In two spells with the Andalucians Banega has racked up more than 200 appearances, while helping them to back-to-back Europa League successes in 2014-15 and 15-16.

He is the sole survivor of those wins in the Sevilla squad, testament to both the dizzying player turnover at the club and the feat managed by coach Julen Lopetegui to mould his side together in his debut season and lead them not only to Friday's final against Inter but also a top-four finish domestically behind usual suspects Real Madrid, Barcelona and Atletico.

Banega spent much of the 2019-20 season as a marginal figure in Lopetegui's plans, but in spite of his lockdown infractions has enjoyed his best, most consistent form in years since football returned.

It was his man of the match performance, assist included, that saw Sevilla past Roma in the last 16, while in the following round a pinpoint cross allowed Ocampos to break the deadlock against Wolves in the dying minutes.

Another memorable showing was to follow in the semis as Manchester United stars Paul Pogba and Bruno Fernandes were played off the pitch by the squat Rosario native. Nobody in the Rheinenergiestadion registered more touches or completed more passes than Banega, who with veteran Jesus Navas kept his side ticking throughout their narrow 2-1 upset of the Red Devils.

The club idols broke down in tears after the final whistle, embracing in a moment that brought back fond memories of late Sevilla heroes Antonio Puerta and Jose Antonio Reyes. As he gears up for what might prove his final game for the club, Banega could not help looking back on his years at the Nervion.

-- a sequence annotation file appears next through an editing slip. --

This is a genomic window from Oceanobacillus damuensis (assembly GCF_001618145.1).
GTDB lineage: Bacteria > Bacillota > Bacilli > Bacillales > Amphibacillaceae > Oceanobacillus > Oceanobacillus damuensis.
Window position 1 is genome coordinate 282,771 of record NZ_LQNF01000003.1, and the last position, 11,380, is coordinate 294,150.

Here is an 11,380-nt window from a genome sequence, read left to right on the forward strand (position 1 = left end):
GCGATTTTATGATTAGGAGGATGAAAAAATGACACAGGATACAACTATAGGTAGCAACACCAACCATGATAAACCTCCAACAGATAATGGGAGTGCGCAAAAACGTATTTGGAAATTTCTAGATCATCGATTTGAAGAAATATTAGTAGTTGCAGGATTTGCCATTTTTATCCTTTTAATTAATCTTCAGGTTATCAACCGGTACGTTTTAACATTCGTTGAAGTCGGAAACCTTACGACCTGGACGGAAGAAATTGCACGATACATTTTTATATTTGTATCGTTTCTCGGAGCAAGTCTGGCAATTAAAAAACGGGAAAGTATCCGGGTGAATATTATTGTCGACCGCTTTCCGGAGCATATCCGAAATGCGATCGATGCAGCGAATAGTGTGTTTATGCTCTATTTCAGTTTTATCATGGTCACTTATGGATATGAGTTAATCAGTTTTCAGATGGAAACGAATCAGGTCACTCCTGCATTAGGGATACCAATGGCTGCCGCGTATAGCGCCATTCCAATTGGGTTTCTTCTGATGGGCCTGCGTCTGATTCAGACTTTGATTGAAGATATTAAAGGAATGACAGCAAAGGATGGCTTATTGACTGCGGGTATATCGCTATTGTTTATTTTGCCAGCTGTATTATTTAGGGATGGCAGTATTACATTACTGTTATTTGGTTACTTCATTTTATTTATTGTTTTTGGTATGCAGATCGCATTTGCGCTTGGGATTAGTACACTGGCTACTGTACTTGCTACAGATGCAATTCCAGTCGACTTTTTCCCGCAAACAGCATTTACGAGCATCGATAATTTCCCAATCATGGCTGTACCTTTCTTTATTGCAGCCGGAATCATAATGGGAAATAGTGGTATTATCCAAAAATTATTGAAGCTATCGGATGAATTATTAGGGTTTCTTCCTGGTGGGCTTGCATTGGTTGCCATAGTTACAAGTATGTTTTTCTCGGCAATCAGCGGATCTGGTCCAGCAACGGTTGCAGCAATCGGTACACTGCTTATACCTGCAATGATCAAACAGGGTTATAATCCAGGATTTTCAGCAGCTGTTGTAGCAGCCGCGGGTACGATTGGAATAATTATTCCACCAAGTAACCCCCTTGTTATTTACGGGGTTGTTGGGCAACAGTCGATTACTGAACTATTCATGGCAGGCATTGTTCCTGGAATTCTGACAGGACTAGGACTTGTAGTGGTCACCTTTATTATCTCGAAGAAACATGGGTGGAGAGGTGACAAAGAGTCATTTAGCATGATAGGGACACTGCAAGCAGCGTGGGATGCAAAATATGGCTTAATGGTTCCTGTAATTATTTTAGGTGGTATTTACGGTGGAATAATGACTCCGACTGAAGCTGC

“Saying it is my last game also gives me pangs of nostalgia,” he told reporters after the game. “But we have to go out with everything to win the final. We know it's difficult, we will rest and go for it.”

The midfielder's former employers, marshalled by Antonio Conte and boasting the twin strike talents of Romelu Lukaku and compatriot Lautaro Martinez, pose another stiff challenge to Sevilla's title aspirations.

Banega's time at San Siro proved another false start in his career, with impressive initial form soon giving way to a series of subdued performances and, ultimately, a loss of his first-team place, as Inter dumped Frank de Boer for Stefano Pioli on their way to a disastrous seventh-placefinish in Serie A.

When after just a single season the Argentine opted to return to Sevilla in the summer of 2017, few of the Nerazzurri faithful shed a tear - but if Inter have come a long way since those dark days, the same can be said of their upcoming opponent, who looks more streamlined, energetic and hungry for the ball than at almost any point in his career.

Perhaps, like fellow Boca alumnus Juan Roman Riquelme, Banega came into the game a generation too late, suffering throughout his career because he never quite possessed the physical attributes to add substance to that dazzling natural ability on the ball in the breakneck world of the modern game.

While he has achieved great things at Sevilla, his modest haul for club and country still feels insufficient given his technical proficiency and laser-sharp passing off both feet, equal to the very best in world football on those special days it all comes together for him.